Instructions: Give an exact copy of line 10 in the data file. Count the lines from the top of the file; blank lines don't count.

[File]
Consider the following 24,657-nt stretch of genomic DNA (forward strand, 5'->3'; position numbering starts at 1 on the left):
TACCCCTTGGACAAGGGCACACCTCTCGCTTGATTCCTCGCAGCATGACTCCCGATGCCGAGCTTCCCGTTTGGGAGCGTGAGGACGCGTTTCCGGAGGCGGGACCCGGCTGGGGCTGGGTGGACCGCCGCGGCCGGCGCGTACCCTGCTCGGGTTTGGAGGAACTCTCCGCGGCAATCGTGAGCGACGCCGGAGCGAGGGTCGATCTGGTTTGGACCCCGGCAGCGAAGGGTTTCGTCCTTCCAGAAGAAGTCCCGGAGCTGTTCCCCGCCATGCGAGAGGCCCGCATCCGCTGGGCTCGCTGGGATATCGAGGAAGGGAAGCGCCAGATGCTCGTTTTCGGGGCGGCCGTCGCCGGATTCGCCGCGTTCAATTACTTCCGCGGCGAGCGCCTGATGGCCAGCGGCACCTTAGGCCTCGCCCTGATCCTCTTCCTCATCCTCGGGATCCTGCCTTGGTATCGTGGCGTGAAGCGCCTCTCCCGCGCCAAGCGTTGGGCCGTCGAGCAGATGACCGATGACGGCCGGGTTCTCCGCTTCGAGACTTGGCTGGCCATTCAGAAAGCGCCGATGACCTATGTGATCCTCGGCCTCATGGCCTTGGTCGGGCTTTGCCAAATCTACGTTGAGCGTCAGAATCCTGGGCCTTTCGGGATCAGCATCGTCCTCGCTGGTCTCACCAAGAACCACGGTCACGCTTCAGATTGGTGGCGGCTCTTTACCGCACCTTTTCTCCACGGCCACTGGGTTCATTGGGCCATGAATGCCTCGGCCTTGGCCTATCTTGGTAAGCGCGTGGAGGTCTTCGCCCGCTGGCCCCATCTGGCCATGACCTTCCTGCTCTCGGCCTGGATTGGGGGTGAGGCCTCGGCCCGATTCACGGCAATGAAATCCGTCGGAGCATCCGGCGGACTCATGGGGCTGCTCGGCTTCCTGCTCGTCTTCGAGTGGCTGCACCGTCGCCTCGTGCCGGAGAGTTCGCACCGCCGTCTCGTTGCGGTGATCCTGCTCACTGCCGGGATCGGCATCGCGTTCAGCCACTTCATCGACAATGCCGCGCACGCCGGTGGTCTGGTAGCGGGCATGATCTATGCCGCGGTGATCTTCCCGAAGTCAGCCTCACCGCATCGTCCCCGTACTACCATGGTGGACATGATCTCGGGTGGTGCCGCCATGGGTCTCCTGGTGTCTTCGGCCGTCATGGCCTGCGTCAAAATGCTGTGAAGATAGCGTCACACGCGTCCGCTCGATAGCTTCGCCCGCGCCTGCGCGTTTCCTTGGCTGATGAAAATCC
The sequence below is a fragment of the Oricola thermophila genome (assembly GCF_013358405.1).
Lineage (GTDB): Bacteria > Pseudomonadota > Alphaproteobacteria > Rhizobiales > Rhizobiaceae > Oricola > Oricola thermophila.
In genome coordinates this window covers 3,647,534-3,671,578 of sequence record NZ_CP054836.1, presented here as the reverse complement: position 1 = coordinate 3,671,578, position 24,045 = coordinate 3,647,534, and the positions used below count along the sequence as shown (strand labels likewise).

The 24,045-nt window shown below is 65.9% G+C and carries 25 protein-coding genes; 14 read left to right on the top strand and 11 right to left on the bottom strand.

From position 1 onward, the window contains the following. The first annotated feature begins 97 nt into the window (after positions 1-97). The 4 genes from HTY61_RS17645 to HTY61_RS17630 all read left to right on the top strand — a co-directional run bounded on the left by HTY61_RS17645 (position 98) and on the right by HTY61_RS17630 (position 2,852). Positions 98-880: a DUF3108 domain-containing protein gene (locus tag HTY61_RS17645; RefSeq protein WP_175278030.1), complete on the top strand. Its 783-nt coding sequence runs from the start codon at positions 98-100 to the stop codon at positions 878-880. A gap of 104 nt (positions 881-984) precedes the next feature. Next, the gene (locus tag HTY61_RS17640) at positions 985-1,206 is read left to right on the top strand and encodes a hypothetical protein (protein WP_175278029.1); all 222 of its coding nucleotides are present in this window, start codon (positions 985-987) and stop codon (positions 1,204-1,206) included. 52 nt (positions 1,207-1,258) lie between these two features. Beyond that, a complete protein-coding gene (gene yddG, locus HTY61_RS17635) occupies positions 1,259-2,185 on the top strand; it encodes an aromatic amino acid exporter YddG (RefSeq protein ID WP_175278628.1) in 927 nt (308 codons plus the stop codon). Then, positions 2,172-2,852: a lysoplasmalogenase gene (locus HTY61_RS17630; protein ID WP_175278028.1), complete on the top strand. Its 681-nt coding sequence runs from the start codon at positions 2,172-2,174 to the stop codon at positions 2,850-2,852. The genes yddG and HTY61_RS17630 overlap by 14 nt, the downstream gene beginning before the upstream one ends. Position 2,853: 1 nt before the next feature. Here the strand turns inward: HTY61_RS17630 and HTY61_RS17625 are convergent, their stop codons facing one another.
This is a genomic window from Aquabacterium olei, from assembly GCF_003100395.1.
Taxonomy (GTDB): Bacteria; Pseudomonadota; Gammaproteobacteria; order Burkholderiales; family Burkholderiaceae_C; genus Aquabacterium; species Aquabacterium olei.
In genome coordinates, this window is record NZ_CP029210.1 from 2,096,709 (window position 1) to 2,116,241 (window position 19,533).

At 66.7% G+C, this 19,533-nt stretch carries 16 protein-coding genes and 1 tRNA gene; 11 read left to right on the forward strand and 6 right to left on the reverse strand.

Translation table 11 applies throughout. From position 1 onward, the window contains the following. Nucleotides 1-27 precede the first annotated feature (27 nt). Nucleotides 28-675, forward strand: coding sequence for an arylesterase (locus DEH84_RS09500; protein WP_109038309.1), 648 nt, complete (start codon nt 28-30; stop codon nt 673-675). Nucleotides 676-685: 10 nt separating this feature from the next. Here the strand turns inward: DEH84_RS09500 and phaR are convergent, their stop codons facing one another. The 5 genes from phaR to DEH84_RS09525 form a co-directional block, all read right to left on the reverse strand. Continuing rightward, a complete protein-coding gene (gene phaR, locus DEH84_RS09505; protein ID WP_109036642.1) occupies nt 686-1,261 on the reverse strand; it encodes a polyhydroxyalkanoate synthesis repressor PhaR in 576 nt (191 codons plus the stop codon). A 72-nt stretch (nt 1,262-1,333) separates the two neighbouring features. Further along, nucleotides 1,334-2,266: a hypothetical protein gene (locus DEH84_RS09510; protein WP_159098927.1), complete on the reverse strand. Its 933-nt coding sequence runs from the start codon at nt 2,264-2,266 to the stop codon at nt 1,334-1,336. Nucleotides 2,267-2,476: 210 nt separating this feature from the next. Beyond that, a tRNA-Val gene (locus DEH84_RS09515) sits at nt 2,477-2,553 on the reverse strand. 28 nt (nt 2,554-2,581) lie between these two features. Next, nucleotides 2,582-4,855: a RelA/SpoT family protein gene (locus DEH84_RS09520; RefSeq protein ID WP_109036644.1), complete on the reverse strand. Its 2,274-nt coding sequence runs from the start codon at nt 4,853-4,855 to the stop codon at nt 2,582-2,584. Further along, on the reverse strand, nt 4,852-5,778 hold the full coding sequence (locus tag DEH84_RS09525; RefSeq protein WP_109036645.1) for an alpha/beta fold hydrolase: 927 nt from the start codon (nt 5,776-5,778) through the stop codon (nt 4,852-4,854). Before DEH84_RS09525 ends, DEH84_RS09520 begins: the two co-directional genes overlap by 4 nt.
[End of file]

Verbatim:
In genome coordinates, this window is record NZ_CP029210.1 from 2,096,709 (window position 1) to 2,116,241 (window position 19,533).